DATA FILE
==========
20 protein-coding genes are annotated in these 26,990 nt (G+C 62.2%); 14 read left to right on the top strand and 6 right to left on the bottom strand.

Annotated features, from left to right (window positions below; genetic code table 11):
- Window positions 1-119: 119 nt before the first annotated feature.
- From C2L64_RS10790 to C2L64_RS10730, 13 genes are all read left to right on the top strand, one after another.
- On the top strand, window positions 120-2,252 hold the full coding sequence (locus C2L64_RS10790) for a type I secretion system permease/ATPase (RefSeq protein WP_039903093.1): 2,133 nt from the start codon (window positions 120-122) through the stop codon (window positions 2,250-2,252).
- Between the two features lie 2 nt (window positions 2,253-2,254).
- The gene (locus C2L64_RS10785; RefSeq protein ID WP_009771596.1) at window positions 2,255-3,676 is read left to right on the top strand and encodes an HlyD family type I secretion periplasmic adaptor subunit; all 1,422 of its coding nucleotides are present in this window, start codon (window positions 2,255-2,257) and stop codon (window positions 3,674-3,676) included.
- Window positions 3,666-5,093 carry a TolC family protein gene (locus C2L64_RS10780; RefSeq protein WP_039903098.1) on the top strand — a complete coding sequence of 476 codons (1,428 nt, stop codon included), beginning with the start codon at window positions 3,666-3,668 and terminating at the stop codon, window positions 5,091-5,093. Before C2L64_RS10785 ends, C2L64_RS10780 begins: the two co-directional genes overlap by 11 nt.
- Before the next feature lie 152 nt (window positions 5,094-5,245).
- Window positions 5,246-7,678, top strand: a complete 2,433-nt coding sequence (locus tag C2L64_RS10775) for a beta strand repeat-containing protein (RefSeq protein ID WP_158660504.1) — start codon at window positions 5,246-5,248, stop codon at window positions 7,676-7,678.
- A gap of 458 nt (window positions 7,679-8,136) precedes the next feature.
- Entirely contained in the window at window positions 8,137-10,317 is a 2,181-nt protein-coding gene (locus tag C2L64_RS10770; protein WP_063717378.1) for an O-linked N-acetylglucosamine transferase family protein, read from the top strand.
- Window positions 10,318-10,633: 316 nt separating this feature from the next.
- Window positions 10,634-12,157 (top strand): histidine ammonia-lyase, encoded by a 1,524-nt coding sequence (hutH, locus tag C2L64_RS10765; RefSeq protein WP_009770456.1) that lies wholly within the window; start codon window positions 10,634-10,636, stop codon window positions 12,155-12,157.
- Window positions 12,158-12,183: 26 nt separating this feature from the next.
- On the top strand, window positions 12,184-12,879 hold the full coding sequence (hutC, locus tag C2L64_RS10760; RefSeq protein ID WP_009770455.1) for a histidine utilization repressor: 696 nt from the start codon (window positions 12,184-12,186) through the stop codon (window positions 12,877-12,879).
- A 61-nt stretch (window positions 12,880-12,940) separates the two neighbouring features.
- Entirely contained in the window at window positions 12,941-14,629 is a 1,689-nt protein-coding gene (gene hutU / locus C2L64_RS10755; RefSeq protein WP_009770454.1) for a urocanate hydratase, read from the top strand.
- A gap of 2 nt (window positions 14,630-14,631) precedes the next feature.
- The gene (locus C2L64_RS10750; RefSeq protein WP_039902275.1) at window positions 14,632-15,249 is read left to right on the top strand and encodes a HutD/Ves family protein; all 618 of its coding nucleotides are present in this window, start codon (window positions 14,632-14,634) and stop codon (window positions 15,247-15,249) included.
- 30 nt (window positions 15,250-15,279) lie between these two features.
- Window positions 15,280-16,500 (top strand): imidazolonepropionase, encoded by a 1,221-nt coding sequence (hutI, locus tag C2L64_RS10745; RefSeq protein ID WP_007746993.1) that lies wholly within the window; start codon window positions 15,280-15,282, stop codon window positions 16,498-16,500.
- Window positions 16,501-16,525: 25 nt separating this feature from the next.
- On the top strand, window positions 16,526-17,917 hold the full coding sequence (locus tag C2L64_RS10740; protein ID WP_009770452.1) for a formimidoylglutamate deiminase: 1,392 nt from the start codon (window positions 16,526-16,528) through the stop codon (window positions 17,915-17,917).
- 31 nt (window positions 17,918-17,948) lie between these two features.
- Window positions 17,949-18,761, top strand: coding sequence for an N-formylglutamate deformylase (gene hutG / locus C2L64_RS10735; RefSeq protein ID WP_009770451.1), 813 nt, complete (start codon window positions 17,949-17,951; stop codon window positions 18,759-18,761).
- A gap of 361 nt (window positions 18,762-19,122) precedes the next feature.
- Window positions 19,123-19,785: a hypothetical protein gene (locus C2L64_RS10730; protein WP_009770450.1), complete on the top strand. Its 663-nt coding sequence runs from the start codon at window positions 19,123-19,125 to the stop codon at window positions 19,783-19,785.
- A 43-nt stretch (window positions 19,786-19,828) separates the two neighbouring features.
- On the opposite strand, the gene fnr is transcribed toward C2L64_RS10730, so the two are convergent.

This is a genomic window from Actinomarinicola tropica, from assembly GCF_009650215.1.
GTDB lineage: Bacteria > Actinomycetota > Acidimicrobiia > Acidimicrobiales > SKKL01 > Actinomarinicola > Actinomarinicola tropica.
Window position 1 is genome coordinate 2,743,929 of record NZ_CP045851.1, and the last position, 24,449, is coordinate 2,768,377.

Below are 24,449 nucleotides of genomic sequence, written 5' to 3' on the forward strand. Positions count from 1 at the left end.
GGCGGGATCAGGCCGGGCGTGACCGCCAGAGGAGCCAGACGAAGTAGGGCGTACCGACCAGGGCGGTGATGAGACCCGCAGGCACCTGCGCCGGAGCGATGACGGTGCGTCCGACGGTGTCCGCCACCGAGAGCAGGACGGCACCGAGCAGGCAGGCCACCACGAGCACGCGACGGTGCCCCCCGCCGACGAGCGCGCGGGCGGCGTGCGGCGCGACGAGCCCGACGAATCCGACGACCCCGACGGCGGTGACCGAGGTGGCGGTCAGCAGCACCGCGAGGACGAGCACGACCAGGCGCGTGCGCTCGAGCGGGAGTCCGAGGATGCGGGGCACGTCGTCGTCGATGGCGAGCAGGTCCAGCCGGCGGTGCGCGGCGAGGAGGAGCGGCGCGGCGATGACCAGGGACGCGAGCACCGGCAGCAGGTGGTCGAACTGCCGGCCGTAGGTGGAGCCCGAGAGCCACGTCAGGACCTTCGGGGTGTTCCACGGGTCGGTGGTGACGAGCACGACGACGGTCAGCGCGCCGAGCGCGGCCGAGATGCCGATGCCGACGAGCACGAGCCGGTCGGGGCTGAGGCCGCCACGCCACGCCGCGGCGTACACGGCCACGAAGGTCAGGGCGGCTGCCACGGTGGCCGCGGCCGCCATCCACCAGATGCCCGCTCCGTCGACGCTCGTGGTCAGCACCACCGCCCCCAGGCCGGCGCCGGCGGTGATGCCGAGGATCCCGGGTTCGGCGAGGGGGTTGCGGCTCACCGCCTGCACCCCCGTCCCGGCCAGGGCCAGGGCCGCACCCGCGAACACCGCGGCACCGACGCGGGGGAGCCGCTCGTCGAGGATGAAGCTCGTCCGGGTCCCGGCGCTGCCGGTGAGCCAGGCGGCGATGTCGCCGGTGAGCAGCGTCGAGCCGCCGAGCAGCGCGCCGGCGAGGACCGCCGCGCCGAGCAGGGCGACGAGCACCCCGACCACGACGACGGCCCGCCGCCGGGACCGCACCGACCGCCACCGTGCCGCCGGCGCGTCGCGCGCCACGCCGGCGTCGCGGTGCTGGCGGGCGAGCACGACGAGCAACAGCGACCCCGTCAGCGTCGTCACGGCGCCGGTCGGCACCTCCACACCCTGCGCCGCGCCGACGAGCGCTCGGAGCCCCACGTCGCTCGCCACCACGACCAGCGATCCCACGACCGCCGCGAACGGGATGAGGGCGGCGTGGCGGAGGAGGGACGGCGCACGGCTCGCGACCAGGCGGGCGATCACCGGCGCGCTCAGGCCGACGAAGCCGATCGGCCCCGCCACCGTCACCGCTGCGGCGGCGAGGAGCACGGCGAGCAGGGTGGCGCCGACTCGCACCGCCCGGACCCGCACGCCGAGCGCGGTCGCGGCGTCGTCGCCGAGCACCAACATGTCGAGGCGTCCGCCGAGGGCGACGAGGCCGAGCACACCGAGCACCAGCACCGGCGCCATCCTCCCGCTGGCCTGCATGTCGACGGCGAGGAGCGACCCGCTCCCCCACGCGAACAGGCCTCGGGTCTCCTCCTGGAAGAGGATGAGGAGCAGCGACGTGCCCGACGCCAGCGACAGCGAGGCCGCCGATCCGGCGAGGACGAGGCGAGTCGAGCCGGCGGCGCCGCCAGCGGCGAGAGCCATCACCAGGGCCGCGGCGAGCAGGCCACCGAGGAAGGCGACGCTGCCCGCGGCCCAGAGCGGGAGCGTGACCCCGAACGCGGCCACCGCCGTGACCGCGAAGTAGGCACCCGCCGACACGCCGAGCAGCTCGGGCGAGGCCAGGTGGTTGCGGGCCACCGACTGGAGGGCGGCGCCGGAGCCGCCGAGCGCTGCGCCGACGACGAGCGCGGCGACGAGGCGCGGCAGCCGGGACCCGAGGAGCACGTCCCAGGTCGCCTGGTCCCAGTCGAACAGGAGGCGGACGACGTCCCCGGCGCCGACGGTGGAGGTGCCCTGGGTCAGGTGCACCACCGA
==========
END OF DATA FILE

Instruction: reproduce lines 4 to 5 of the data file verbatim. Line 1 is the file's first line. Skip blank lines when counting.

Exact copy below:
- From C2L64_RS10790 to C2L64_RS10730, 13 genes are all read left to right on the top strand, one after another.
- On the top strand, window positions 120-2,252 hold the full coding sequence (locus C2L64_RS10790) for a type I secretion system permease/ATPase (RefSeq protein WP_039903093.1): 2,133 nt from the start codon (window positions 120-122) through the stop codon (window positions 2,250-2,252).